Arnold Donald, retiring from Carnival, reflects on changing cruise culture: Travel Weekly

In 2013, Arnold Donald was retired and “cruising through life,” as he puts it, when he got a call that would make those words seem like a pun.  

The former Monsanto executive was asked to not just take the helm of Carnival Corp. but to oversee major change at the world’s largest cruise company. 

Donald, who had been on Carnival’s board for 13 years by then, would have been forgiven for saying no. He had achieved financial and career success after growing up poor in New Orleans’ Ninth Ward. He was able to enjoy the fruits of success with early retirement at age 50, and he had bought a minor league baseball team. 

Arnold Donald and Micky Arison (center) at the New York Stock Exchange in 2016.

Beyond that, he was being asked to lead Carnival Corp. at one of the company’s most precarious moments: It was reeling from the fallout of a fire that left the Carnival Triumph floating off Mexico without power for days and the sinking of the Costa Concordia, which killed 32 people. Carnival had faced a decline in both consumer and investor confidence, and travel advisors did not feel supported by its brands. 

But Donald said yes. And as he retires, again, on Aug. 1 after serving nine years as the third CEO in the company’s history and the first Black CEO of a major cruise company, he is widely credited for having engineered a culture of change at Carnival Corp. 

Donald ultimately said yes to the job because he believes that Carnival, and cruising, is good for society.

“I thought it would be a great platform to have some meaningful impact in the world,” he said. “Traveling, especially cruise, we just bring people together.”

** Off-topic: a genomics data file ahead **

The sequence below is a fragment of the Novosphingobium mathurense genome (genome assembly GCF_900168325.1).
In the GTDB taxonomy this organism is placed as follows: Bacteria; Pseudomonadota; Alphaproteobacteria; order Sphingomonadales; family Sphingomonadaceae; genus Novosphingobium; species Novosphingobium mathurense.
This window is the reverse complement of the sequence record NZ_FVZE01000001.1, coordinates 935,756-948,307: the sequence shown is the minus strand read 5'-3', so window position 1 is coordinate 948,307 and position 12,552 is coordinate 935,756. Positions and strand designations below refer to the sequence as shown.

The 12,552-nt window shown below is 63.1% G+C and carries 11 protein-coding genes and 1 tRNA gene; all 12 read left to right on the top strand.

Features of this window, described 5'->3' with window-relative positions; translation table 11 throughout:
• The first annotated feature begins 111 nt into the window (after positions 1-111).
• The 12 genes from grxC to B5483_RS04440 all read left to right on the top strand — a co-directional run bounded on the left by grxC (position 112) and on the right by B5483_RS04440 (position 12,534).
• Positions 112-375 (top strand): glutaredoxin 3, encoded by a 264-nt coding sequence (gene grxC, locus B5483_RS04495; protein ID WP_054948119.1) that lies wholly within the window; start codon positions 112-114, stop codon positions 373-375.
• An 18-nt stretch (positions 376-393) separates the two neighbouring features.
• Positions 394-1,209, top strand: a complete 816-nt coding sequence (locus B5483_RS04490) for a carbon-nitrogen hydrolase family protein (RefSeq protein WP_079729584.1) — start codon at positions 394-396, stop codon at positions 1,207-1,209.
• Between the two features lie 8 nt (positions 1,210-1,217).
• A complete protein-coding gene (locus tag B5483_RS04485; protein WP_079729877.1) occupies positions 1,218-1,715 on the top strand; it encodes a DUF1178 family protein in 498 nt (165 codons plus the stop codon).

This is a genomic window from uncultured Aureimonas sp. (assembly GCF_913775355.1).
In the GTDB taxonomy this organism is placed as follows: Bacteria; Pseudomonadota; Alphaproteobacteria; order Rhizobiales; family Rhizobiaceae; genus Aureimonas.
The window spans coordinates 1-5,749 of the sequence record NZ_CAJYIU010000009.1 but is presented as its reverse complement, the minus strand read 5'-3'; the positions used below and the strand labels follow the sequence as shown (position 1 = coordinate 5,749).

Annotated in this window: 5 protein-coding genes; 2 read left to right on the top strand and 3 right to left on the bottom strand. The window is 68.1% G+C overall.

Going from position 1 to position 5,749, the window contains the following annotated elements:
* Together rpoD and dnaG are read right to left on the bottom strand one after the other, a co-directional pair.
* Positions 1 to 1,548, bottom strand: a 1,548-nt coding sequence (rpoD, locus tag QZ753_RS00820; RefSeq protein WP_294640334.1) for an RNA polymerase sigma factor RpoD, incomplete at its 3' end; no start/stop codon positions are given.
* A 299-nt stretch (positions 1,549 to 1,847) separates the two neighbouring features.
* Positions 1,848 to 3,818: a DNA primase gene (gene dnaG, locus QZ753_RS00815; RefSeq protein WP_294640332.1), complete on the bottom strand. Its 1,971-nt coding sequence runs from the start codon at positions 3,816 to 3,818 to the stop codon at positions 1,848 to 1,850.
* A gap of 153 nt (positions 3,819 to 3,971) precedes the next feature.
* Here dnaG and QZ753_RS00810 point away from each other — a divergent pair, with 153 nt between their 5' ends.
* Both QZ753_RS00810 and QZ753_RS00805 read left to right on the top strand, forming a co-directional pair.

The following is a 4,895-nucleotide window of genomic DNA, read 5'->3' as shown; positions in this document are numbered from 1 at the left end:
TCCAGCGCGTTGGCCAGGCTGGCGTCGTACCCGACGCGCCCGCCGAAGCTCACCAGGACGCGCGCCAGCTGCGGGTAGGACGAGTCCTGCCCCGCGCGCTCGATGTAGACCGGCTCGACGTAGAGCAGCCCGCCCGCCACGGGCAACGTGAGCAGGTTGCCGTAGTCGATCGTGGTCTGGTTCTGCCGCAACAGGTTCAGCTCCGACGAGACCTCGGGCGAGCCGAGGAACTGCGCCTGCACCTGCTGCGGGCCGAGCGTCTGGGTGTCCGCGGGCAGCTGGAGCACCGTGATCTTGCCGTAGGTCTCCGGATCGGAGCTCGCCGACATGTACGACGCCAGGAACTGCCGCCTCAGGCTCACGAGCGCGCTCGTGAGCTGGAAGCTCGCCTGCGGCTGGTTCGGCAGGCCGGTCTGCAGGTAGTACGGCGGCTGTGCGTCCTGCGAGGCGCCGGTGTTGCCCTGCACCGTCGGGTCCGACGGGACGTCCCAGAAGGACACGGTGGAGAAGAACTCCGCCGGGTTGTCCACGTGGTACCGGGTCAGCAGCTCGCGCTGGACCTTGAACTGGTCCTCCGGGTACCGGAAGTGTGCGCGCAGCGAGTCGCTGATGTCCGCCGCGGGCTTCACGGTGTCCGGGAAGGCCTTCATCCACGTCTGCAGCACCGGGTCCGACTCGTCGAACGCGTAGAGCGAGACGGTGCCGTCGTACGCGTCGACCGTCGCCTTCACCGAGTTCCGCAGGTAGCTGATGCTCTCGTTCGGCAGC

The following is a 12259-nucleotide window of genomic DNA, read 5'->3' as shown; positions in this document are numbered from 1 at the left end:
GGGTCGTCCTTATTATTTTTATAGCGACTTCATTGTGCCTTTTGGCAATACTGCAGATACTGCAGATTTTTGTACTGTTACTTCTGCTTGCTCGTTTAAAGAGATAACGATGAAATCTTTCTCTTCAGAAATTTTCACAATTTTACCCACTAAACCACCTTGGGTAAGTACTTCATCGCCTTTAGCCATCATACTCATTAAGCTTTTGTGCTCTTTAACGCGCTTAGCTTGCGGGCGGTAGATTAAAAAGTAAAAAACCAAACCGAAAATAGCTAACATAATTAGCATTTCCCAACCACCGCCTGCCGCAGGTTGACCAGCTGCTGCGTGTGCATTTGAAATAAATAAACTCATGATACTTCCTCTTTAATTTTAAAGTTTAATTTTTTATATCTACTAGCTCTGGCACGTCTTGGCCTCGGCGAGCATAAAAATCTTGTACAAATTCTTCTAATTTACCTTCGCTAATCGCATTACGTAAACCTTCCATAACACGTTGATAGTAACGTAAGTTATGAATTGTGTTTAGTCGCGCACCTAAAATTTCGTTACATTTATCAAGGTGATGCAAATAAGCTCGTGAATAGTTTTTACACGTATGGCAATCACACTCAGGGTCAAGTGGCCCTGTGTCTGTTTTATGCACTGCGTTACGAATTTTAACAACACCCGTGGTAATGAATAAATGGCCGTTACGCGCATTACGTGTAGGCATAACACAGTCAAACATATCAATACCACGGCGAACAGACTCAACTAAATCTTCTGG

Carnival spokesman Shaquille O'Neal, Arnold Donald and Carnival Cruise Line president Christine Duffy await the Carnival Horizon's arrival in Miami in 2018.

With crew from more than 145 countries, guests from 200 nations and ships that visit more than 700 destinations, he said Carnival “brings people together to discover what they have in common so they learn to celebrate their differences rather than fear them.” 

Leveraging Carnival Corp.’s brand power

But Donald had work to do. What he inherited, he said, were “nine world-leading cruise line brands that were not making each member more powerful.” 

“Each was powerful in its own segment,” he said. “But we were a federation of brands that weren’t leveraging the scale of being a federation.” 

Under Donald, the lines began to communicate and collaborate, leading to better cost management and best-practice synergies. “While the brands are very different in terms of who they cater to, there are some common things that they can learn from each other,” he said. 

In Cuba in 2016 for the inaugural voyage on Fathom's Adonia were (from left) Carnival general counsel Arnie Perez, Fathom president Tara Russell and Arnold Donald.

He saw how disenchanted travel advisors had become with Carnival and put boots on the ground to find out why. He visited travel agencies, often not saying who he was. He listened to the calls at Carnival’s call center. He met with advisors.

“I could see that we had some challenges across the brands. I said, let’s organize around that. And the brands did. We made meaningful progress.”

During Donald’s first five years as CEO, Carnival doubled its return on invested capital and tripled earnings. But his legacy goes beyond finances. 

Diversity and doing good